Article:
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• Either Mumbai has changed or I have changed, or both. But things seem to have settled down. The infrastructure seems better. The roads are less pothole ridden if not pothole free. The pavements are walkable on. Granted I basically stayed in my neck of the woods, Bandra, except for the one rogue trip to Mumbai Central via a local train to pick up MinCat, but that’s my impression.
• Things are expensive but I have wrapped my head around it. Also the dollar is in my favour.
• Holi is not as crazy as it used to be, again in Bandra. I did read the now expected report about a woman hit in the eye while commuting to work by train. But I was not pelted with balloons while walking on the streets even the day before Holi, which is a change.
• The highway to the airport blew me away. Admittedly, it was Holi and so traffic was probably lighter than it might otherwise have been. But 15 minutes from Bandra to the airport is insane. In a good way.
• The airport itself is gorgeous. I noticed this on the way in where there are these beautiful installations showcasing the cultural diversity of Maharashtra, but it’s on the way out that you really get a sense of it. The building is beautiful, and so different from typical airport architecture and inside are all these striking columns and lovely chandeliers. Only problem is the mosquitoes, which are present even inside. I was complaining about this when I came in and my uncle jokingly advised me to carry one of those electric racquets. So imagine the hilarity when on my way out of Mumbai, at Immigration, one of the officers stood up and started swatting the mosquitoes with exactly such a racquet. Although our queue broke into laughter, mosquitoes are not funny as I know too well, having nearly died of malaria.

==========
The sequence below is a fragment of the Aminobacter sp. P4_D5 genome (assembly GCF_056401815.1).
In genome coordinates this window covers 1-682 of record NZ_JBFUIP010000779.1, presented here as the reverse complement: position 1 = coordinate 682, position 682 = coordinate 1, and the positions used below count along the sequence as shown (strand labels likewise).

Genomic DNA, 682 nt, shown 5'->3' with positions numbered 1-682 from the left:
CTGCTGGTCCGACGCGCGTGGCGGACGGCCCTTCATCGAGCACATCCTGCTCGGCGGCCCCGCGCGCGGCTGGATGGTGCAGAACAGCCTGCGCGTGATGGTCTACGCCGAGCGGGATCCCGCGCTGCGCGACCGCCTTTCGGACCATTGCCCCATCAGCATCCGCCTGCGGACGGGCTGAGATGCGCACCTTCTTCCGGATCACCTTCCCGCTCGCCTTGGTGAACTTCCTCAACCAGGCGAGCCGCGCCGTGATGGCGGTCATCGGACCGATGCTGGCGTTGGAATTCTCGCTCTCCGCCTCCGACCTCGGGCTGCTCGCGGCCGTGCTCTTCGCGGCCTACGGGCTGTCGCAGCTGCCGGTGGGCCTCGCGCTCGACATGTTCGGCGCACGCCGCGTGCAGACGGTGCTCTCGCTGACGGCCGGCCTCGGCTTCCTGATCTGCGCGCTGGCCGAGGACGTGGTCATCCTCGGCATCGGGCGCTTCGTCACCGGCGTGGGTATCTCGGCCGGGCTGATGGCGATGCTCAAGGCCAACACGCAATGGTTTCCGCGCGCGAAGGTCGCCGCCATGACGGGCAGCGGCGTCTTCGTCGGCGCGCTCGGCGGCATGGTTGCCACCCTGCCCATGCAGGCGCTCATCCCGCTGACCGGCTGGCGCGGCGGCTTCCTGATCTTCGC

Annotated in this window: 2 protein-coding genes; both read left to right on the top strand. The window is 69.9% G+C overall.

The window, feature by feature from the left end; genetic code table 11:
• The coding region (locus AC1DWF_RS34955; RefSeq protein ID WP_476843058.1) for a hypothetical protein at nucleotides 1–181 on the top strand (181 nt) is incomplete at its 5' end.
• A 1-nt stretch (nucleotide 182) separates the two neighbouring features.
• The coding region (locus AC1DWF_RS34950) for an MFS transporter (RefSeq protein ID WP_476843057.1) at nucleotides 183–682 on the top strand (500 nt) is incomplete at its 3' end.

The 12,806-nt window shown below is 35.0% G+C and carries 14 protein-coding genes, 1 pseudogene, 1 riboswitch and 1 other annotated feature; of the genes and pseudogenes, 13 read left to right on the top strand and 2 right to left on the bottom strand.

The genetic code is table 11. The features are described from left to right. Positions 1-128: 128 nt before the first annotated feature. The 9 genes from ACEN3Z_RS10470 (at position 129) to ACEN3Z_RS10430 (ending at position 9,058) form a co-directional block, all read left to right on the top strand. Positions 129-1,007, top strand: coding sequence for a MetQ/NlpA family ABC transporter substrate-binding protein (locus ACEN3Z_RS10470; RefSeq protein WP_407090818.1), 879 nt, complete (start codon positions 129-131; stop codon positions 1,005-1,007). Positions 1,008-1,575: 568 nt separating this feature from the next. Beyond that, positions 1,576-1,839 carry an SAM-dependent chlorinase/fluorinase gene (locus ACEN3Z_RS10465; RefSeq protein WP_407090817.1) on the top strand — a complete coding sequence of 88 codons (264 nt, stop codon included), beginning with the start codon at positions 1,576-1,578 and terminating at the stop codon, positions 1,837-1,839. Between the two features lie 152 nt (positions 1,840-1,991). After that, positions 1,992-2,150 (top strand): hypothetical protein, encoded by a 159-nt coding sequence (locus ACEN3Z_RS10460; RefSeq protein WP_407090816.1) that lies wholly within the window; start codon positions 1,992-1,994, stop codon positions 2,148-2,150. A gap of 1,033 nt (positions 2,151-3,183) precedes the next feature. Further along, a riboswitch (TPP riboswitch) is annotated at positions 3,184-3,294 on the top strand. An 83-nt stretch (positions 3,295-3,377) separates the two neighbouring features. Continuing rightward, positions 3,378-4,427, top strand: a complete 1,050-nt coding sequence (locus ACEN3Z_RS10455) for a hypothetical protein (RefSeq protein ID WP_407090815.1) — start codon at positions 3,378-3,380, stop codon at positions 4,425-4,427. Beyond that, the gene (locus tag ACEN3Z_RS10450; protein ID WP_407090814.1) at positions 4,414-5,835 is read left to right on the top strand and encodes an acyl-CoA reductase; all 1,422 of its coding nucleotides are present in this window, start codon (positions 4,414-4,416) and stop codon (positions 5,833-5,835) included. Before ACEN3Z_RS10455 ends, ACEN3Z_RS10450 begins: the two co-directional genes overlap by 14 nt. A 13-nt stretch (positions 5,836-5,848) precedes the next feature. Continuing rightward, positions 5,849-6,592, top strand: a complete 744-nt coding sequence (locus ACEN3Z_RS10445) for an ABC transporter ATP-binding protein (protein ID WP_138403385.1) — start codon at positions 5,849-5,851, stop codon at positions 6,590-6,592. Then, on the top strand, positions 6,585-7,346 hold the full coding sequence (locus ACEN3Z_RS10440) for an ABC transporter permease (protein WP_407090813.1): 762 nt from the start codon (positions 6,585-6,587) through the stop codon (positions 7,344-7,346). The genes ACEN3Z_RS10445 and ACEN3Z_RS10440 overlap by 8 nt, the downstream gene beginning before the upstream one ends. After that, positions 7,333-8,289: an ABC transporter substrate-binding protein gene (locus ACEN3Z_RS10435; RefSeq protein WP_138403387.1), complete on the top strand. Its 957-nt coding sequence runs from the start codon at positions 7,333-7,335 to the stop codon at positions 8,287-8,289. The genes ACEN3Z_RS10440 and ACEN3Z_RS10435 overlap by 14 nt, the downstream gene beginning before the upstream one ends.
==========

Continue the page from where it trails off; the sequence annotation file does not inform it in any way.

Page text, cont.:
• As always, I come away from Mumbai feeling fuzzy about the warmth. It’s not just the people I run into who know me, and who often greet me with “How are you, darling?” as if I’m still five years old. It’s even the regular shopkeepers, waiters, people on the street, etc. Maybe this is because I am obviously priviledged looking and reek of money. But I see these same courtesies extended to everyone. Probably not at rush hour on a local train. But almost everywhere else.
• I did not get the slightest creepiness from anyone on the street no matter how I was dressed. It may be the extra kilos, though I must say I still cut a vaguely slim figure in India. But I did not warrant a second glance from the men on the streets and for that, I am truly glad.

It makes me feel a tad better about moving back to India someday.

 

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